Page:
Remembering Faces' Ronnie Lane
Ronnie Lane, one of the good guys of rock, had risen from humble beginning to international pop star and everybody loved him. The friends he made on the way to the top, from Jimmy Page to Rod Stewart to Pete Townshend, would also figure prominently in the dark days as his body rebelled on him and disease took over his life.
Lane and his band The Small Faces were huge rock stars when Steve Marriott jumped ship to form Humble Pie. The rest of the Small Faces drowned their temporary sorrows with old pals Ron Wood and Rod Stewart, became the Faces and matched anything they'd done in the '60s and set the bar for no-frills rock and roll.
When Rod became a megastar and the Faces disbanded, Lane moved to a farm in Wales, enjoyed life in the country and played folk and roll with his new band Slim Chance. Their albums sold well but a caravan tour of England featuring an ambitious assortment of circus acts was a financial disaster. Undeterred, he kept making low-key albums. Critics loved the records he made with old pals, like Mahoney's Last Stand, with Ron Wood and Rough Mix with Pete Townshend.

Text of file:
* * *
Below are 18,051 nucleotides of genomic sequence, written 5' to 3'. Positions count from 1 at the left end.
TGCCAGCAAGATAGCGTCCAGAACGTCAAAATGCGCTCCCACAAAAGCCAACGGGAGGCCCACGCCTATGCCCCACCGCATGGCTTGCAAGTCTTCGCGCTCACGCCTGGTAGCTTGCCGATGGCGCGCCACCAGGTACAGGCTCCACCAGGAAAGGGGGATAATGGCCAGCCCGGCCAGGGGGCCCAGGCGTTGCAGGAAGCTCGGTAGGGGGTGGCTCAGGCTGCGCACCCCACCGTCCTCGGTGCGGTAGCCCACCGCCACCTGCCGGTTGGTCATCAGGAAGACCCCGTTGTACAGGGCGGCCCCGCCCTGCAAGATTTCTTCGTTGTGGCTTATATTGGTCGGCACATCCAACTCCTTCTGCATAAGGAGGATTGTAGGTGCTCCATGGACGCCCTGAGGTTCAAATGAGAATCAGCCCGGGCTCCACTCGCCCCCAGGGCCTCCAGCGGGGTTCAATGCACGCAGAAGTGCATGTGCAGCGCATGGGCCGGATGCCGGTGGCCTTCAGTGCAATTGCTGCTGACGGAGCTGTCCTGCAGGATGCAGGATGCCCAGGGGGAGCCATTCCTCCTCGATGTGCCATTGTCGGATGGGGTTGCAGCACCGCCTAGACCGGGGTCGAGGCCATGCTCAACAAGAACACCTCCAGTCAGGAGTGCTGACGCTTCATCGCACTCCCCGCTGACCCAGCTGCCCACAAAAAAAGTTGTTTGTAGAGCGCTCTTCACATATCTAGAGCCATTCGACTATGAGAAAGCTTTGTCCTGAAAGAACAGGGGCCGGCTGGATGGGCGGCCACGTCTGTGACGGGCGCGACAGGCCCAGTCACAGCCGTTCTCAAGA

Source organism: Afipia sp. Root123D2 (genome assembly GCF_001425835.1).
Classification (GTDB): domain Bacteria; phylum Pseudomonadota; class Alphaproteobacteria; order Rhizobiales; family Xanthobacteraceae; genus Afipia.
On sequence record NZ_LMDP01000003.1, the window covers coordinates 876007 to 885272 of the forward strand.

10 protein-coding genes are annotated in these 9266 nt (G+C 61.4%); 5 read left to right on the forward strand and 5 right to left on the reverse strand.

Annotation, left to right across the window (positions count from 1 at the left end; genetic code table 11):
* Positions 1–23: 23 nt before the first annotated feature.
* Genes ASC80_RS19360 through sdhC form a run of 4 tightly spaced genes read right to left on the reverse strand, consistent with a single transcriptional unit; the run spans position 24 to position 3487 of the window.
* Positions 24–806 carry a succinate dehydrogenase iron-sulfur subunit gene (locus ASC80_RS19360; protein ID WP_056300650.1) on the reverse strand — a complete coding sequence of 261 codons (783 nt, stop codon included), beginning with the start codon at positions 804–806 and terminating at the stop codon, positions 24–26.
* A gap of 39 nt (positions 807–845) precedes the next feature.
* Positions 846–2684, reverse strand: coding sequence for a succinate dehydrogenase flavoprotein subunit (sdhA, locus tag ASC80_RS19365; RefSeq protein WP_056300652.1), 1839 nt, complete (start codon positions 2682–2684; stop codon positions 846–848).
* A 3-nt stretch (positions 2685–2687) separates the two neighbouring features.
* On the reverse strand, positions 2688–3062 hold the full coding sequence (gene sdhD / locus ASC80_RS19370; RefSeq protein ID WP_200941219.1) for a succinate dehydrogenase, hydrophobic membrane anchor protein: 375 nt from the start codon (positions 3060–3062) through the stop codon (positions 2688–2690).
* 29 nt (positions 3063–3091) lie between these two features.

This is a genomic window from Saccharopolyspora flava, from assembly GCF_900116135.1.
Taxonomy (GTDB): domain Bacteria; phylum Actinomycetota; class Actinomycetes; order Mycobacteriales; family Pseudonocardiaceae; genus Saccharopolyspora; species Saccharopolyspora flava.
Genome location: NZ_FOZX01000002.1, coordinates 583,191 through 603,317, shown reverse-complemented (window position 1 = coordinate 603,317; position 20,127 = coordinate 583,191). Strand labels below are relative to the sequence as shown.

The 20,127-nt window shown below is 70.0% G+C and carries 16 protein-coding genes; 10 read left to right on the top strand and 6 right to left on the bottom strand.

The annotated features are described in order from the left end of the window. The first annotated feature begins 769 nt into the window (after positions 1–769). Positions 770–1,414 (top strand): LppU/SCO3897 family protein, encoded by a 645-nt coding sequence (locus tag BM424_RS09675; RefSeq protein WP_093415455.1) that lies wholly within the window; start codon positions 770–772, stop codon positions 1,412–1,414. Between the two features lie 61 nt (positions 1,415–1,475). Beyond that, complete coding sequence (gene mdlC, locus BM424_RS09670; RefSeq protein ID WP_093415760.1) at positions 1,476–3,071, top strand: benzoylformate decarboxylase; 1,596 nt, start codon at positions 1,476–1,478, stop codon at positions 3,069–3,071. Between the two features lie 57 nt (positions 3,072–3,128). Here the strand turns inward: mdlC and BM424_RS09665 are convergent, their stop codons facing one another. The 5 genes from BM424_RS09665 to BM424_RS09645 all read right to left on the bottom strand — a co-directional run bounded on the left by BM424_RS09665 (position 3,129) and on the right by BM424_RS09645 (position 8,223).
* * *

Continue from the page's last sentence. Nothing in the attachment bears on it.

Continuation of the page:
But something wasn't quite right with Ronnie. As drummer Kenney Jones recalled later: "He seemed very forgetful, slurred his words and tripped up a lot. We accused of him of being drunk and of having a secret tipple, but he wasn't of course."
More than that, Lane was suffering coordination issues and numbness in his arms. A doctor diagnosed him with multiple sclerosis in 1977. more on this story
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